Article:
industry insider | Sep 23, 2019 |
Hunter Douglas taps Rebecca Atwood for its first designer collaboration

As minimalism continues to make its way out of fashion, maximalism has hit the design world with full force. “For many years, layering was not in vogue,” Ron Rubinoff, president of Hunter Douglas Window Designs Group, tells BOH. “People moved away from drapery to other types of window coverings, but in all aspects of design these days, there’s a real return to a layered look.”

That layered aesthetic led Hunter Douglas to create its new Design Studio program, a collection of drapery, side panels and Roman shades that come in fabrics from linen to velvet and feature a similarly diverse array of patterns. As part of the company’s expansion into drapery, it has partnered with Brooklyn-based textile designer Rebecca Atwood on a collection that includes eight exclusive patterns in a range of hues.

Rebecca Atwood for Hunter Douglas
Rebecca Atwood for Hunter DouglasCourtesy of Hunter Douglas

For Atwood, a design industry favorite who may be less well known to a mass consumer, the collaboration was an opportunity to design for a new type of customer. “This was a chance to offer people who aren’t necessarily working with designer, high-quality, customized window treatments,” she says. “I think the Hunter Douglas customer is a little more traditional than my core customer. They have a much wider distribution and reach, so I wanted to make sure that what I was doing sat well with what they already offered, but also had a different, fresh perspective.”

According to Rubinoff, collaborating with Atwood was an obvious choice: “I really enjoy her entrepreneurial spirit, which is similar to our own,” he says. “And as we move forward with our foray into social media and digital marketing, she’s someone who has a very strong following as a brand and as an individual.”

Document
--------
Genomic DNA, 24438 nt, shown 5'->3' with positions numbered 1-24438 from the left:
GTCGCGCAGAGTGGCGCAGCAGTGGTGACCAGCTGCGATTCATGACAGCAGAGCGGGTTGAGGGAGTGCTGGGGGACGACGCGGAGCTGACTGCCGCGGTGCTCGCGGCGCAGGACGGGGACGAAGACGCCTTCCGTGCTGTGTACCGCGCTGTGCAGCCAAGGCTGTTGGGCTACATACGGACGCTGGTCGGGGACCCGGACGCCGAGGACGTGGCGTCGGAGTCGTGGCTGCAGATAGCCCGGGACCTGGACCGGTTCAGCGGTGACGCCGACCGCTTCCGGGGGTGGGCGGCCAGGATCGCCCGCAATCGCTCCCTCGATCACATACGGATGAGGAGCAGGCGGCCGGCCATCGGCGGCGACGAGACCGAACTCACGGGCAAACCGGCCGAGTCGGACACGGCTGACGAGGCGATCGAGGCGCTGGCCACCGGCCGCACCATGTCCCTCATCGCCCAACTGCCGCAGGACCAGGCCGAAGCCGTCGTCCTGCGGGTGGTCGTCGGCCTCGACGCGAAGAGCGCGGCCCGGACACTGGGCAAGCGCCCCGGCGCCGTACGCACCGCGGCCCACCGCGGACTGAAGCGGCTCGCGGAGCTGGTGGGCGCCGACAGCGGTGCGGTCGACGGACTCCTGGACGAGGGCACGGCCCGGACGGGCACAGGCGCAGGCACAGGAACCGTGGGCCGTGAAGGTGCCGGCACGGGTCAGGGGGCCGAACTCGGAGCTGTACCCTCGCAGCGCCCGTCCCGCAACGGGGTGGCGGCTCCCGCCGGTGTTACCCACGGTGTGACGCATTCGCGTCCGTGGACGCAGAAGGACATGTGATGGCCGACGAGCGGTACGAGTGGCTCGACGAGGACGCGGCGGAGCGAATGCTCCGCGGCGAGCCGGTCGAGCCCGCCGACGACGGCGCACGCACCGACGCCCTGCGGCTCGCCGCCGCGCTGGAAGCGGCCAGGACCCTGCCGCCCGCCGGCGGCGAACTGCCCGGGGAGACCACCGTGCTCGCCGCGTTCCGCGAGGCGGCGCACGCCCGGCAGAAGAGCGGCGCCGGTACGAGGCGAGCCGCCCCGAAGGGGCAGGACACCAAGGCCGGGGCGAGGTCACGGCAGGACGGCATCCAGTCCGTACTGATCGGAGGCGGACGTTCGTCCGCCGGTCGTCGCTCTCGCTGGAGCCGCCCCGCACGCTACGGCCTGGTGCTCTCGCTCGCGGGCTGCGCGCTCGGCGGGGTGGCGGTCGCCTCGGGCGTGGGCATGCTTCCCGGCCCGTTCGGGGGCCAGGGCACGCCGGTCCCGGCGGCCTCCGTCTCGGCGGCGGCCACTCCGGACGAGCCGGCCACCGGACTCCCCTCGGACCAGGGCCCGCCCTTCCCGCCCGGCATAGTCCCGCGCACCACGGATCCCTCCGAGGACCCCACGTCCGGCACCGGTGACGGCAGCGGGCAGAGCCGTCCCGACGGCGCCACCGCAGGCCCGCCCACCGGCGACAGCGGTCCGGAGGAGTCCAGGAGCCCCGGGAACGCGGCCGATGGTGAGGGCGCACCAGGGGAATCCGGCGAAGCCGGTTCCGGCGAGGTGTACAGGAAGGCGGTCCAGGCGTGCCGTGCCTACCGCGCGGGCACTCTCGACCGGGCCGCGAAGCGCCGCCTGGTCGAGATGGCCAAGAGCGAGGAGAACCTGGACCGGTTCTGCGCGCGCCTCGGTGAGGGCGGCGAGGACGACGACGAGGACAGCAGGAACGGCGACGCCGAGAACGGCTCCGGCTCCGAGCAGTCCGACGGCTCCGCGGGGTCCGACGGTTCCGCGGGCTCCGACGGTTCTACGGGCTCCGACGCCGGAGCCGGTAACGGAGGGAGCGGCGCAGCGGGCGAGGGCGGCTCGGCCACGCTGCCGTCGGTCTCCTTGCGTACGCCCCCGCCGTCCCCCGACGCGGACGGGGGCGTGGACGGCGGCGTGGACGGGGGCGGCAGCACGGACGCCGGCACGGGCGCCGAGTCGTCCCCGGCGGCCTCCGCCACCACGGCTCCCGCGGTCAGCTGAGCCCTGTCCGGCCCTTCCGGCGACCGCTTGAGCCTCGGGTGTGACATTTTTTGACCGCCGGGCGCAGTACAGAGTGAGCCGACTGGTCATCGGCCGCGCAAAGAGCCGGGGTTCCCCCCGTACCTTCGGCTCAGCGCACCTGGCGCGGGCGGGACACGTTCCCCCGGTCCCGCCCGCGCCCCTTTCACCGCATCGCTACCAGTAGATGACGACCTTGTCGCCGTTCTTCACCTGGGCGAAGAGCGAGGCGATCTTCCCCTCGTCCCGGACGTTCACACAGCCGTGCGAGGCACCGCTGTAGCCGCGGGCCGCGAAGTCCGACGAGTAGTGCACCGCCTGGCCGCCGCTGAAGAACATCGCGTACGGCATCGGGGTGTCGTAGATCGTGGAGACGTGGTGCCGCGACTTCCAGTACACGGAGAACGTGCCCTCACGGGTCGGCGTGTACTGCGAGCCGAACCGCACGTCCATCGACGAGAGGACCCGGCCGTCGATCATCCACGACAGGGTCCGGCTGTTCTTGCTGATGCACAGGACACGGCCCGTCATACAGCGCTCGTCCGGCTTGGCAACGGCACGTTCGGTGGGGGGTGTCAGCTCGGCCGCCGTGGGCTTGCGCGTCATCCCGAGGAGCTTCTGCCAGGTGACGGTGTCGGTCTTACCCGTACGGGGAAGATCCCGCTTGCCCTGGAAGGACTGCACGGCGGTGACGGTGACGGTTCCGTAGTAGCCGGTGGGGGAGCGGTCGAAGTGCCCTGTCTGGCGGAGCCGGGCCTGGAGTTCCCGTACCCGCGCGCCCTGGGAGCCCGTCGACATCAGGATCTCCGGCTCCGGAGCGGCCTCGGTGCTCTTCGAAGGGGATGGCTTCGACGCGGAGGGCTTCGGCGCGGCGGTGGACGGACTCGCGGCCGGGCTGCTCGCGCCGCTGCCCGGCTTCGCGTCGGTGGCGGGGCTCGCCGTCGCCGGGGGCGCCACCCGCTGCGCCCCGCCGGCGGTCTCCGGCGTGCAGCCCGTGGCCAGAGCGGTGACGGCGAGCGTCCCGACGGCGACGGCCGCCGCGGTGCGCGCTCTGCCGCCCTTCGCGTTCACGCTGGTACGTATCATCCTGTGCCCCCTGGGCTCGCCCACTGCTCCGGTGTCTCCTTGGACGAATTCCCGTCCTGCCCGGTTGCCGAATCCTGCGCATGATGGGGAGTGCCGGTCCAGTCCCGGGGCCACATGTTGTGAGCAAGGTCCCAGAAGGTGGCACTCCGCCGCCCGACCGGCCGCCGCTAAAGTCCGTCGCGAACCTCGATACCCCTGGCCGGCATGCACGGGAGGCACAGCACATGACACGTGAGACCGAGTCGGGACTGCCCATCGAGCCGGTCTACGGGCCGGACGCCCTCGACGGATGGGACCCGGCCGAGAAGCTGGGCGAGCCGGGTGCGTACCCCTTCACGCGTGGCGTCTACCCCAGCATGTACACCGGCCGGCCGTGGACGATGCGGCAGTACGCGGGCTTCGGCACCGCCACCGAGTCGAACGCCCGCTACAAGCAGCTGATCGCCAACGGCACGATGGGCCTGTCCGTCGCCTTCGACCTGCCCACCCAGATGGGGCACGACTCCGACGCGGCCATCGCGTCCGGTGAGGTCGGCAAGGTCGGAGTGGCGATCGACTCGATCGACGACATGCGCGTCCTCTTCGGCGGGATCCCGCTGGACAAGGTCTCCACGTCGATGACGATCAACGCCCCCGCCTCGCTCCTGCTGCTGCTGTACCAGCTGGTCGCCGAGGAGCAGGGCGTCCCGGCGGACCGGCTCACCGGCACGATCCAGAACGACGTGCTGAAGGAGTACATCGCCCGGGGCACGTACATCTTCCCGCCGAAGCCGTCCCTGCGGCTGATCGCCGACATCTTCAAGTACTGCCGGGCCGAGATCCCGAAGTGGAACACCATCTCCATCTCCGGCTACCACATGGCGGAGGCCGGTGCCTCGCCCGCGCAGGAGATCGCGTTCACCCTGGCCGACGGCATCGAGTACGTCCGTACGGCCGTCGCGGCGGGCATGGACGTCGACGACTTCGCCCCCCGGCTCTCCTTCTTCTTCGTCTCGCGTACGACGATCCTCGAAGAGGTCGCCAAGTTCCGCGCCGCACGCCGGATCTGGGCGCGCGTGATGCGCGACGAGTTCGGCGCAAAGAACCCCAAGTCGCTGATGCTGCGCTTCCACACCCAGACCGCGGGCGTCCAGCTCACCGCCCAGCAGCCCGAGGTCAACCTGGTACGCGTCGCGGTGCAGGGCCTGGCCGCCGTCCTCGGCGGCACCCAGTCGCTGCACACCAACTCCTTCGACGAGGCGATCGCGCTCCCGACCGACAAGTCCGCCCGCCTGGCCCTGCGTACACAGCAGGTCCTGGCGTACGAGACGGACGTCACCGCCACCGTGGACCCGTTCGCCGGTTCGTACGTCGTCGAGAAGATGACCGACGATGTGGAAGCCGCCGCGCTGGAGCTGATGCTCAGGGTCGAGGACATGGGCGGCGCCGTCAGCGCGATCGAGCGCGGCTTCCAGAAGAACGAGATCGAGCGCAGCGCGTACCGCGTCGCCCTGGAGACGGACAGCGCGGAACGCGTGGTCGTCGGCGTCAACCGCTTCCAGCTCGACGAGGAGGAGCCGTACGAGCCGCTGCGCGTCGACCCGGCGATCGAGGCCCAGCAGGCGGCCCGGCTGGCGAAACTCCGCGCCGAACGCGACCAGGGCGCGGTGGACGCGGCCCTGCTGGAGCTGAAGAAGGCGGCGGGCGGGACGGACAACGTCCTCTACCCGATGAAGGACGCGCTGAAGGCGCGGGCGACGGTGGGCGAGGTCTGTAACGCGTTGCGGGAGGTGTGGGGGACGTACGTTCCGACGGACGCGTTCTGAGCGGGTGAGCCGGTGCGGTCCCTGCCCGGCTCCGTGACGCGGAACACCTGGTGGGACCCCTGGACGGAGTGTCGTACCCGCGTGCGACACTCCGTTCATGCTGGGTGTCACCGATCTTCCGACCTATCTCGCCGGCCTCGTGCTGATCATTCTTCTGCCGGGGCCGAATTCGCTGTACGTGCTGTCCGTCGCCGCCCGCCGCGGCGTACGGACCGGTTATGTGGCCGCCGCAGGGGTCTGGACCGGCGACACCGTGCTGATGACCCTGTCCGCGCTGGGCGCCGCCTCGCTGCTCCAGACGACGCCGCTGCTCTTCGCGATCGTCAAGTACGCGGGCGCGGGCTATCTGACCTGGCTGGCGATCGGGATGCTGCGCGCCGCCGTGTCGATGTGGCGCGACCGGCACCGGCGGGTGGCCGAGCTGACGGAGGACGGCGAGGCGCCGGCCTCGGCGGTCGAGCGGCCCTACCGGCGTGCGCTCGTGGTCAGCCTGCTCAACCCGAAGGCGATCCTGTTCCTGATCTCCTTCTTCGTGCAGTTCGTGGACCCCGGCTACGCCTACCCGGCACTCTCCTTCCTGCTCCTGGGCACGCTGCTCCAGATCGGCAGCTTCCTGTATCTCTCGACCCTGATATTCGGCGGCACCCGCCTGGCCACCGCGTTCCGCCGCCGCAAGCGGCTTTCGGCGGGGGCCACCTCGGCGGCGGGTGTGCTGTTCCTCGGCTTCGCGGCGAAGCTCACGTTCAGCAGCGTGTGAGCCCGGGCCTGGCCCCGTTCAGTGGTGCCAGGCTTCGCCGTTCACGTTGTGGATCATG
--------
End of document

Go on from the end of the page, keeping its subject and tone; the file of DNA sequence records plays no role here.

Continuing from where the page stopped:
Atwood began designing for the collection like she does with any of her patterns, by looking through her artwork. “I often paint not knowing where a pattern is going to be used,” she says. “The Tree of Life pattern in the collection is one that I came up with when I was in Portugal. There were these beautiful fruit trees outside my room and I liked the idea of bringing in a concept that could be a real statement piece.”

Rebecca Atwood for Hunter Douglas
Rebecca Atwood for Hunter DouglasCourtesy of Hunter Douglas

In her own line, Atwood uses only natural textiles like linen and cotton, which weren't going to work for every offering in the Hunter Douglas line. “We needed to take into consideration, How is this going to wrinkle in a Roman shade? How is it going to drape? It was a different set of challenges for me.”

Of all the pieces in the collection, which features 43 SKUs in total, Atwood’s favorite ended up being the roller shade—a fact that surprised no one more than herself. “I had this impression of roller shades not being a very nice option,” she says. “I tend to think of those being made of a plasticky, shiny material, but ours are made from a great fabric and have a really seamless quality to them. They’re sleek.”

The core tenets of Atwood’s aesthetic are color and pattern (she’s written books on both topics), and she sees this collection as a way to make it easy for people to incorporate both into their homes. “I wanted it to be a simple way for people to use color and pattern and not feel intimidated by it or like they’re making a mistake, because no matter what you pick, you don’t have to worry about it. It’s going to go with what you have, because we’ve done a lot of the guesswork for you.”

Rubinoff says that after collaborating with Atwood, Hunter Douglas is now in talks with several other designers for future collaborations. “There’s space in our sample book for the next designer collection,” he says. “So, it's definitely going to happen.”

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